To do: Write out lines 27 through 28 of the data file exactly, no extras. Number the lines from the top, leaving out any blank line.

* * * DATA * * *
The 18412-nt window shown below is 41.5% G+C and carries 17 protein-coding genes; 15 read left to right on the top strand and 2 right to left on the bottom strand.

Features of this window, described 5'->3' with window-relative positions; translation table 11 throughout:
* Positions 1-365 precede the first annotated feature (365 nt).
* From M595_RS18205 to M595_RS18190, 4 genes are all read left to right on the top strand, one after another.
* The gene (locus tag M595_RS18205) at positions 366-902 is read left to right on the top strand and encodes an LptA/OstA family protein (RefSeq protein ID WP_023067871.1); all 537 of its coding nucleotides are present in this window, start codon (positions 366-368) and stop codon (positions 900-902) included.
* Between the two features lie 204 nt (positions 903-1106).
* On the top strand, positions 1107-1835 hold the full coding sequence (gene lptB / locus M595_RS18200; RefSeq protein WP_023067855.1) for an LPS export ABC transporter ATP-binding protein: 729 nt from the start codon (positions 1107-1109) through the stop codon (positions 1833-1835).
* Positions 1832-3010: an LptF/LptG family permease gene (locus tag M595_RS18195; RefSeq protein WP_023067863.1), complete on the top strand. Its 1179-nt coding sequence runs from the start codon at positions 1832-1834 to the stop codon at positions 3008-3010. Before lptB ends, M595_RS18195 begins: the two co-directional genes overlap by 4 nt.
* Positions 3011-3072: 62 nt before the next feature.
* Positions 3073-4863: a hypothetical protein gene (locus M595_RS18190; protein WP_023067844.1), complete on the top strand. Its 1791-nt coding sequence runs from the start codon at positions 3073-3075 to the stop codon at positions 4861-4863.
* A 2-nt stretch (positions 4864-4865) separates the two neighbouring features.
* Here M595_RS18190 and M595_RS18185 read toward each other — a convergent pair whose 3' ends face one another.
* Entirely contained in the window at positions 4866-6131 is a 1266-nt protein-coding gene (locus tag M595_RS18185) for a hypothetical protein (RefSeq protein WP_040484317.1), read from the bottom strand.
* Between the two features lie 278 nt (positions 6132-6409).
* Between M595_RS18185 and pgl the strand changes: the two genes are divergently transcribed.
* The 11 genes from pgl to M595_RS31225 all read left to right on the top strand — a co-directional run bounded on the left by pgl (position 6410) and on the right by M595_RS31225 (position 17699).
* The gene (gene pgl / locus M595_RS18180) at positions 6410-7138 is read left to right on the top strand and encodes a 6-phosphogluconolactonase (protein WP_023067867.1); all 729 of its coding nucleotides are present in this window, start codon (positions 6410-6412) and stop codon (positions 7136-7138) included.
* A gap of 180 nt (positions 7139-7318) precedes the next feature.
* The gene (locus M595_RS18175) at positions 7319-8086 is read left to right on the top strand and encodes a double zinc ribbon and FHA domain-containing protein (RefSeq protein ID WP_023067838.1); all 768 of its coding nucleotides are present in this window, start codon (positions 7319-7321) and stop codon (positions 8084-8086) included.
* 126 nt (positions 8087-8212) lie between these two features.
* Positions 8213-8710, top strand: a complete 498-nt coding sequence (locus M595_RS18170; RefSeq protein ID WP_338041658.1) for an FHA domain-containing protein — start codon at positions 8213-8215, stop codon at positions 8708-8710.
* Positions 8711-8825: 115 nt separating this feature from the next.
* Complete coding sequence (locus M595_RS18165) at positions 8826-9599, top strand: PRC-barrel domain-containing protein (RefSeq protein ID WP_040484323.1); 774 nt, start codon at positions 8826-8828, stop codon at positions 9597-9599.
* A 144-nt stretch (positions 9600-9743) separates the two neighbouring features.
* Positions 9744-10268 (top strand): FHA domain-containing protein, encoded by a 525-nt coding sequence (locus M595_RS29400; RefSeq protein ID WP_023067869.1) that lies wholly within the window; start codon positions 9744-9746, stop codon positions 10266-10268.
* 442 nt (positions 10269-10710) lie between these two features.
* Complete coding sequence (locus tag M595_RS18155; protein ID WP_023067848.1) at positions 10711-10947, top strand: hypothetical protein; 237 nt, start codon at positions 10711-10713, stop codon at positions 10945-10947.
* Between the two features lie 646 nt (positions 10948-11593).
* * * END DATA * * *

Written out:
* Complete coding sequence (locus tag M595_RS18155; protein ID WP_023067848.1) at positions 10711-10947, top strand: hypothetical protein; 237 nt, start codon at positions 10711-10713, stop codon at positions 10945-10947.
* Between the two features lie 646 nt (positions 10948-11593).